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Avevage mph during a ride?

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Road Cycling It is by riding a bicycle that you learn the contours of a country best, since you have to sweat up the hills and coast down them. Thus you remember them as they actually are, while in a motor car only a high hill impresses you, and you have no such accurate remembrance of country you have driven through as you gain by riding a bicycle. -- Ernest Hemingway

Avevage mph during a ride?

Old 06-28-02, 06:27 PM
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Avevage mph during a ride?

I have been riding off and on for a 6 years. Nothing serious. I started out more recently by attaching a kiddie trailer for hauling my son around. It was great excercise, especially climbing the small hilled roads.
When I go alone, usually for about 17 miles after work, I average 17 mph. I can usually pedal @ 18-21mph on the flat ground without too much effort. I would like to get an idea of what is an average speed so I know how much I need to improve. Any tips on how to increase speed would be great.

Thanks,
Manny
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Old 06-28-02, 08:56 PM
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take off the kiddie seat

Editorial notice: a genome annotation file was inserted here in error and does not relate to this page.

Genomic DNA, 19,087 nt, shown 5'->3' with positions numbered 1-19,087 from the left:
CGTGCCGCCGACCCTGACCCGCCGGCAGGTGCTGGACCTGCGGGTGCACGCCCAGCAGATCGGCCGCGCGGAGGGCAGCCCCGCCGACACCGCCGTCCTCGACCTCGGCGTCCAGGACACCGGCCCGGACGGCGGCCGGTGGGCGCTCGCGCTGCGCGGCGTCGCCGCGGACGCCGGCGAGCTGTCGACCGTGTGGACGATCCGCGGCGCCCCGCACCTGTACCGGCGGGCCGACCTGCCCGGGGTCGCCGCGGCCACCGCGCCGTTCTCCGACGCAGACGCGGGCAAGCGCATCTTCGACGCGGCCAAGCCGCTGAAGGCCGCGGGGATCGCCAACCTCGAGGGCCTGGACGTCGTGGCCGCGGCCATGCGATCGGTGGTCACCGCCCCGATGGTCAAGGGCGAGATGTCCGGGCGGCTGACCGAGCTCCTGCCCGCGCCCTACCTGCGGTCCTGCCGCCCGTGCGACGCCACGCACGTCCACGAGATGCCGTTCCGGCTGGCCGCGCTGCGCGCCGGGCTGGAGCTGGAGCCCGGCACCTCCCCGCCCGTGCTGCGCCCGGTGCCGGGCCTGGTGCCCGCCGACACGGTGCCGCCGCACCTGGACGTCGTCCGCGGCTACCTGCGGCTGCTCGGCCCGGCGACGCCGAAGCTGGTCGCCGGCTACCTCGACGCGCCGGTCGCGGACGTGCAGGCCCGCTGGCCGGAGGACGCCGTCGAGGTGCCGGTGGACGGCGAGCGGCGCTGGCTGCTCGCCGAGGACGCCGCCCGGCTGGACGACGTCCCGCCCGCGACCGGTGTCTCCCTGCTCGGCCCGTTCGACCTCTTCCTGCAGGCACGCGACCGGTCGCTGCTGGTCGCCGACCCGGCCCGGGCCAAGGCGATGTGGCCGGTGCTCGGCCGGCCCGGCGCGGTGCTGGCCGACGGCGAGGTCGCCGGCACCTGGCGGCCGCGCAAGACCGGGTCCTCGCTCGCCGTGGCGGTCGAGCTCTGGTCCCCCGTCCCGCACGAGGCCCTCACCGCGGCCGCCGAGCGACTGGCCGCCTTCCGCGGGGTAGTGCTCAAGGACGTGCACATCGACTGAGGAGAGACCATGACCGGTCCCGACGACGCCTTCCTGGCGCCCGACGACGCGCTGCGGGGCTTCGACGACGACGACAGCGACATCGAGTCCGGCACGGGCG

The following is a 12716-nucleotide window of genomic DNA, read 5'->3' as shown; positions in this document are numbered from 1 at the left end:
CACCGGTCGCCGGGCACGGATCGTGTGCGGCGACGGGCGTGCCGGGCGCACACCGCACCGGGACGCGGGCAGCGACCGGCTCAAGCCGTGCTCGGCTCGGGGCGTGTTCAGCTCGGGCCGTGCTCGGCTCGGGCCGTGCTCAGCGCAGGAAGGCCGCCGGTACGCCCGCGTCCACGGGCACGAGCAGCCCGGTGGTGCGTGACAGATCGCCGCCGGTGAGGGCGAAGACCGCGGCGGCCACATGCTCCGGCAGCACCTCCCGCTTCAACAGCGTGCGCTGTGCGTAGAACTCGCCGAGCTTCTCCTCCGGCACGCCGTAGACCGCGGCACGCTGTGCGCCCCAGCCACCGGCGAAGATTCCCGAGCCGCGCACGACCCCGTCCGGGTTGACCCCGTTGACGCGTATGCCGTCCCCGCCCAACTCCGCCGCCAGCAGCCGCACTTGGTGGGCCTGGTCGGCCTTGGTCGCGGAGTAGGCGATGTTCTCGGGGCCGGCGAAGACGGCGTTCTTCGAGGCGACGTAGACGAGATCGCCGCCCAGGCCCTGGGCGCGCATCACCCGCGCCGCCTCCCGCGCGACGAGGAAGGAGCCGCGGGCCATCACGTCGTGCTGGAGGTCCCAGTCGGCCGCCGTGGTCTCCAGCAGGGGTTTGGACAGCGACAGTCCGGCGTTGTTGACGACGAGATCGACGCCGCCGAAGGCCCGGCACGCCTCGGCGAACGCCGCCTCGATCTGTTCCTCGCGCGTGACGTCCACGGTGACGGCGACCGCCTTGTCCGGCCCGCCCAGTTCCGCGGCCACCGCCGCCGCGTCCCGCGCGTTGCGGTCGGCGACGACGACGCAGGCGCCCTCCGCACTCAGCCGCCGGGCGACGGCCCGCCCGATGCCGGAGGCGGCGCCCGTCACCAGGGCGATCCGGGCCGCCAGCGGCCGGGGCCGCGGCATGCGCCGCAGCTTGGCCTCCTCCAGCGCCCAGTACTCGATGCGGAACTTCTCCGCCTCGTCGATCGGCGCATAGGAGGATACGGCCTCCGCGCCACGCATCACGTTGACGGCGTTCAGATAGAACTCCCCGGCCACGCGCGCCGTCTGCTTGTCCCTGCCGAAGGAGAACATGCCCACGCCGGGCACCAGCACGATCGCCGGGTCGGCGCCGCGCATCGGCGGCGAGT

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Old 06-29-02, 07:07 AM
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Good One.

I will actually be visiting Toronto next weekend. Any recommendations on places to visit.
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Old 06-29-02, 07:17 AM
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it's the speed that coant
its the bfm (Bits for minutes)
buy a hart-training wath, and work with it
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Old 06-29-02, 05:33 PM
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Yes, I do have a heart monitor and ride with an average of 150 bpm. I just dont want to go too slow. Thanks for the reply.

Manny
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Old 07-01-02, 11:01 AM
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Don't worry, you are not going slowly. Obviously you are not a racer so 17 mph is quite respectable. (I am slower than you are-- I average around 15 mph). There are people on the forums who average quite a bit higher than either you or I so the best advice I can give (which is the same advice I got) is go at whatever speed is best for you. Different people average different speeds. You can increase your speed if you want by doing intervals.
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Old 07-02-02, 09:31 AM
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Originally posted by quattro100
I have been riding off and on for a 6 years. Nothing serious. I started out more recently by attaching a kiddie trailer for hauling my son around. It was great excercise, especially climbing the small hilled roads.
When I go alone, usually for about 17 miles after work, I average 17 mph. I can usually pedal @ 18-21mph on the flat ground without too much effort. I would like to get an idea of what is an average speed so I know how much I need to improve. Any tips on how to increase speed would be great.

Thanks,
Manny